Introduction This pilot study evaluated the impact of a diabetes-specific nutritional shake (DSNS) used twice daily by people with type 2 diabetes (T2D) on glycemic response assessed by continuous glucose monitoring (CGM).
Research design and methods Adults (n=81) with T2D managed by oral medications were studied in a randomized, open-label, three-group parallel study design. The study was conducted in two phases over 14 days: Baseline (days 1–6), during which study participants consumed their habitual self-selected diets (SSD), followed by the Intervention (days 7–14), during which participants were randomized as follows: (1) SSD group received no study product (n=32); (2) DSNS breakfast/afternoon snack (Bkfst/AS) group consumed one DSNS as a breakfast meal replacement and a second to replace their mid-afternoon snack (n=24); (3) DSNS breakfast/prebed snack (Bkfst/PBS) group consumed one DSNS as a breakfast meal replacement and added a second as a prebed snack (n=25). Glucose was assessed by CGM throughout the study. Additionally, participants were asked about snacking behaviors, cravings, and other questions related to the use of DSNS as meal replacements and snacks.
Results All groups reduced their postprandial glycemic response (positive area under the curve (pAUC, mg/min*dL−1)) and adjusted peak value (mg/dL) when compared with the baseline phase. Participants consuming DSNS in place of their usual breakfast showed greater reductions in pAUC compared with the SSD group (p=0.008) for the DSNS Bkfst/AS group with a trend (p=0.069) for the DSNS Bkfst/PBS group. Adjusted peak value showed greater reductions in both DSNS groups as compared with the SSD group (p=0.002 for DSNS Bkfst/AS and p=0.010 for DSNS Bkfst/PBS). Nocturnal glucose variability was significantly decreased during the intervention phase compared with baseline phase in the DSNS Bkfst/AS group (p=0.020), with no significant differences between groups. After intervention, the DSNS Bkfst/AS group had a significantly lower percentage of participants (17%) reporting cravings for starchy meals/sides compared with before the study (33%) (p=0.046). This group also reported a significant increase in confidence in choosing foods to control their diabetes (from 58.3% to 91.7%, preintervention vs postintervention, respectively, p=0.005).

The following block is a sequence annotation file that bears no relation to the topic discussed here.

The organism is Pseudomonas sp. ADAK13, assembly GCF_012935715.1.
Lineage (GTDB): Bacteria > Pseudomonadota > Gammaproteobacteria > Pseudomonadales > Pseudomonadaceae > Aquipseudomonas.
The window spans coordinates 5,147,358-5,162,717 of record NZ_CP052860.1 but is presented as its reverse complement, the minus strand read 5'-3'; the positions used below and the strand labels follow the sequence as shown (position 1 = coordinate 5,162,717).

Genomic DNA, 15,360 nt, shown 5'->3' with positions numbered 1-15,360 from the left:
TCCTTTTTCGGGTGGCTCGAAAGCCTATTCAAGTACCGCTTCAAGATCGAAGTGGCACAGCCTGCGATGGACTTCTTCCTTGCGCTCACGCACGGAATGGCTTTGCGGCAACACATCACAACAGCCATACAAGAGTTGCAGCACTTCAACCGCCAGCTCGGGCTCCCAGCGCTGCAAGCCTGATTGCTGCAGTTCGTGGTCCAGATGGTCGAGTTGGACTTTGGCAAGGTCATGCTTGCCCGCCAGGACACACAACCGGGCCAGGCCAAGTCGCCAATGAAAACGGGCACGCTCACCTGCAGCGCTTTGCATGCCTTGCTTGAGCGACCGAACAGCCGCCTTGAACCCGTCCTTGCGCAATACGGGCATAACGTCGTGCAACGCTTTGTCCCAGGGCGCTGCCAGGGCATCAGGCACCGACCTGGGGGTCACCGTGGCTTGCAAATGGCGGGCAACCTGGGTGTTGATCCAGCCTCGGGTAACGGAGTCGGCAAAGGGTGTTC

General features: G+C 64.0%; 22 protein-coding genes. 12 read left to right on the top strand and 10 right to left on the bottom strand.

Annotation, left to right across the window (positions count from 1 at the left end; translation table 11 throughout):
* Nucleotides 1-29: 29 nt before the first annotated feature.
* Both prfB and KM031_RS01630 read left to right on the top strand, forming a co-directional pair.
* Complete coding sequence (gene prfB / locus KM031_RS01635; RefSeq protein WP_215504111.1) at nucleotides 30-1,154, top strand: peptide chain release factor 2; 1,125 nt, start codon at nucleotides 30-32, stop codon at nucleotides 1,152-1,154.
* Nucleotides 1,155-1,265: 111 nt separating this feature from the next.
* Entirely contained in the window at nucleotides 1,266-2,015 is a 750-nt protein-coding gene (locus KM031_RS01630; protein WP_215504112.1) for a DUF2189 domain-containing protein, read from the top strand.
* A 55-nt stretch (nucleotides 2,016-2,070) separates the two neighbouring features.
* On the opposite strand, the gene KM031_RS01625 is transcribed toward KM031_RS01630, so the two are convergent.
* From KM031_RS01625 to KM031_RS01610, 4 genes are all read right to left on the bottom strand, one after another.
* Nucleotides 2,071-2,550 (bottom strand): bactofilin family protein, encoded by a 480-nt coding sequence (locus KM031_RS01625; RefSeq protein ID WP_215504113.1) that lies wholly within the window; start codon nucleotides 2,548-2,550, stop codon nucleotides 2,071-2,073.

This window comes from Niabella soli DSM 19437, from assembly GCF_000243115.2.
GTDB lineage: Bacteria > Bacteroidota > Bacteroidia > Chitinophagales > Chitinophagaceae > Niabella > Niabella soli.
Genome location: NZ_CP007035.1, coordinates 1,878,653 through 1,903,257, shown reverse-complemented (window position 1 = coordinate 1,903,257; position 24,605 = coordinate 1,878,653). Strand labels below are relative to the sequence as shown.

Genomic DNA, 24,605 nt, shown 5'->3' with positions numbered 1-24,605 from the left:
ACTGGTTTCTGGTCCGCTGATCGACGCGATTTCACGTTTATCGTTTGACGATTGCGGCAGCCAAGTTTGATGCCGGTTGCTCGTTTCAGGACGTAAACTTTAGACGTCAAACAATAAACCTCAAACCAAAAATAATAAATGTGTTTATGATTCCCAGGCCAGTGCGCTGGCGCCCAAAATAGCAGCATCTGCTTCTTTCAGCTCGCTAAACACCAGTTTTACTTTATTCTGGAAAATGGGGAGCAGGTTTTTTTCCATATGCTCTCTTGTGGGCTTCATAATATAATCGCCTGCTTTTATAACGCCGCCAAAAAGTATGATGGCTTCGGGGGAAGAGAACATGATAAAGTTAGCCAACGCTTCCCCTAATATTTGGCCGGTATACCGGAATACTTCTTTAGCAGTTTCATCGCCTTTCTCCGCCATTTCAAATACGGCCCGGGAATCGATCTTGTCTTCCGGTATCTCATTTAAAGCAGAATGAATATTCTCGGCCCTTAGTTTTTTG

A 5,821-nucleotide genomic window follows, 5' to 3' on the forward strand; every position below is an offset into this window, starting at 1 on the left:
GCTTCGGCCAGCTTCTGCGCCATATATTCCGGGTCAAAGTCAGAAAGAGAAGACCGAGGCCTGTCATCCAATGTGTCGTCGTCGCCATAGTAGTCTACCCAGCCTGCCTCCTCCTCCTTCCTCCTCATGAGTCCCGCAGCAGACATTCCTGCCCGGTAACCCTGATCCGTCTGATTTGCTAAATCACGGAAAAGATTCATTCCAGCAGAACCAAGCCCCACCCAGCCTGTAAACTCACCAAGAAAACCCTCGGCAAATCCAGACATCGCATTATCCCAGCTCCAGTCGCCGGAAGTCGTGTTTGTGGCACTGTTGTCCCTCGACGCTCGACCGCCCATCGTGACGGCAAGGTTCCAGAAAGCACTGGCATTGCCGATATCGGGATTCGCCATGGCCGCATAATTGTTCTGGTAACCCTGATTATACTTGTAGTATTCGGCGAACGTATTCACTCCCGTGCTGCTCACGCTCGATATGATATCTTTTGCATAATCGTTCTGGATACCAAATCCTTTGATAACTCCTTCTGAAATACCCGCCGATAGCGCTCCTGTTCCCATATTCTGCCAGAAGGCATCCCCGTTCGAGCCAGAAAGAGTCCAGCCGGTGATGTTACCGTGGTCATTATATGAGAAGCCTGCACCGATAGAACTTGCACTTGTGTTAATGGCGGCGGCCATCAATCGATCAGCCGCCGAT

Conclusions Use of DSNS to replace breakfast and as an afternoon snack improves both glycemic control and behavioral factors related to dietary management of diabetes.
Trail registration number NCT04230889.
- type 2 diabetes
- continuous glucose monitoring
- nutrition intervention
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Significance of this study
What is already known about this subject?
Diabetes-specific nutritional shakes (DSNS) are clinically shown to improve postprandial glucose responses under rigorously controlled experimental conditions. However, it is unknown how replacing meals and snacks with DSNS impacts blood glucose across the day in free-living people with diabetes eating their own diets.
What are the new findings?
The results of this pilot trial using continuous glucose monitoring provide the first evidence in free-living people with diabetes controlled by oral medications only that replacing a daily breakfast and snack with DSNS has relevant benefits on both dietary and glucose management.